Nothing was going according to the script in the 70th minute of the games between Japan v/s Spain and Costa Rica v/s Germany.
If time would have stood still at that moment, Japan and Costa Rica would have made it to the knockout stage of the FIFA World Cup from a group that had two world champions, the likes of Spain and Germany.
It was unthinkable that such blasphemy could occur. But the Germans bounced back and won their game against Costa Ricans but were shunned out from the last 16 because of Spain’s horrific loss to the Asian side, eventually bowing out because of inferior goal difference.
Japan has reached the knockout stage with statement victories over two ex-World Cup winners. How did Japan become so gritty? Firstly, have the ruthlessness to score and then defend extensively against two great attacking teams?
There is a theory that is slowly coming to the surface which might have the answers for you. These victories have drawn the attention of football fans to a Japanese manga named Blue Lock written by Muneyuki Kaneshiro and illustrated by Yusuke Nomura. The manga was seen trending on Twitter as Japan beat Spain.
But what does Japanese manga have to do with a football performance? The resemblance is uncanny.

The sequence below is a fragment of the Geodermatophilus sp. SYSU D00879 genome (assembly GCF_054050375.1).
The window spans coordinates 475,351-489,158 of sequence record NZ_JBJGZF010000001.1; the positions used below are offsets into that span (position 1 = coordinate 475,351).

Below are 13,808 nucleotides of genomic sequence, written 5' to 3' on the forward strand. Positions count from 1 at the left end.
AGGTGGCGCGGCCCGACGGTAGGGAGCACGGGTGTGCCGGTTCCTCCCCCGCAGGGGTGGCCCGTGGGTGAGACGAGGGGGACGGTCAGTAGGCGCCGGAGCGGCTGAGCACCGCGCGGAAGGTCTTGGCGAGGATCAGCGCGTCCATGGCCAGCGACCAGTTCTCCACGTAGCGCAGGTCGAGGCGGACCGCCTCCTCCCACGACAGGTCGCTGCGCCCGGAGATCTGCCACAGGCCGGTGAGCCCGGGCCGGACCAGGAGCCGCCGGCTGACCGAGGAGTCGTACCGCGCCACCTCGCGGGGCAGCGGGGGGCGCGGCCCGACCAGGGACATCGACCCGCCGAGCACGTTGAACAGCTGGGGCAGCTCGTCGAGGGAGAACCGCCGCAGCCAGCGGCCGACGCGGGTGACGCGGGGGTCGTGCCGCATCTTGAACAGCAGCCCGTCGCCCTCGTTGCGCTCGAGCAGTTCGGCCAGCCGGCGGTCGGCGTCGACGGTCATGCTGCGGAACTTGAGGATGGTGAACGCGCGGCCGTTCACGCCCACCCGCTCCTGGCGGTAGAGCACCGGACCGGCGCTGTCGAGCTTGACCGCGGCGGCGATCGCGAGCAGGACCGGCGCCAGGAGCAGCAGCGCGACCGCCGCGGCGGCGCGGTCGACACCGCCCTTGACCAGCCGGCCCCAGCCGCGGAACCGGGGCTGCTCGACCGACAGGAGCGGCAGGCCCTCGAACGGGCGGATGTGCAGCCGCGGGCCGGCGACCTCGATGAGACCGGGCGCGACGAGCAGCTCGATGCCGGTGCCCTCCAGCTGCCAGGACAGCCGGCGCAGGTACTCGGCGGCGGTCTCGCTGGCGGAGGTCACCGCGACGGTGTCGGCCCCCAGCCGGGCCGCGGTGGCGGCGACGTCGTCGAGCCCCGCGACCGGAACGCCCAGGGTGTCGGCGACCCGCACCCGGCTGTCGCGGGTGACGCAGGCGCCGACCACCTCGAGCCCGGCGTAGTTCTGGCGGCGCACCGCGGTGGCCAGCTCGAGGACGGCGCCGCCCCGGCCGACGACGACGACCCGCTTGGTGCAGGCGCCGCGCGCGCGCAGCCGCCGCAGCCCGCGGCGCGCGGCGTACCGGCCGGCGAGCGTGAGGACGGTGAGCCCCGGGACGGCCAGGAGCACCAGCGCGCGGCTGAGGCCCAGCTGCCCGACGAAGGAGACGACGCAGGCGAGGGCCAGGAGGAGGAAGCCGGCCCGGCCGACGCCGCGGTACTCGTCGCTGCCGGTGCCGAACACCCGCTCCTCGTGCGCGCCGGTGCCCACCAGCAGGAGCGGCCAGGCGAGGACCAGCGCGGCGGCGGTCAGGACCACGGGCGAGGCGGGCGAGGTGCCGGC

Blue Lock is a fictional story that takes place after Japan’s elimination from the 2018 World Cup in Russia. The Japanese Football Union is desperate to perform better at World Cups and appoints a prolific coach named Ego Jinpachi to assemble a super team and create the world’s greatest striker to lead them. He calls this project ‘Blue Lock.’
Upon hearing this news, a young high school player, Yoichi Isagi, decides to join this program to become the best player in the world.
The series seems to have stemmed from Japan’s heartbreaking loss to Belgium in the 2018 World Cup in the round of 16. However, things slowly have taken a turn for the better since Japan’s impeccable performances in Qatar have now forced fans to look at ‘Blue Lock’ as a mirror to Japan’s antics on the pitch.
It seems like some moves that the Japanese players are making on the pitch strike a close resemblance to the plays in Blue Lock. It’s a classic case of reel meets real or in this case, reel inspires real.
The characters in the manga series have abilities to out-muscle and sprint at high speeds to beat the defenders. Similarly, in the game against Spain, the first goal by Ritsu Doan was scored in the same way with his thunderous strike, bringing Japan back into the game.
It gets even more bizarre. Japan’s world cup kit was also made in collaboration with Blue Lock. This only makes anyone question the ties between the reel and the real. There is no stopping Japan at the moment.
Beating two world champions is not an ordinary feat. But with the power of Blue Lock by their side, Japan aims to go all the way to the final of the tournament.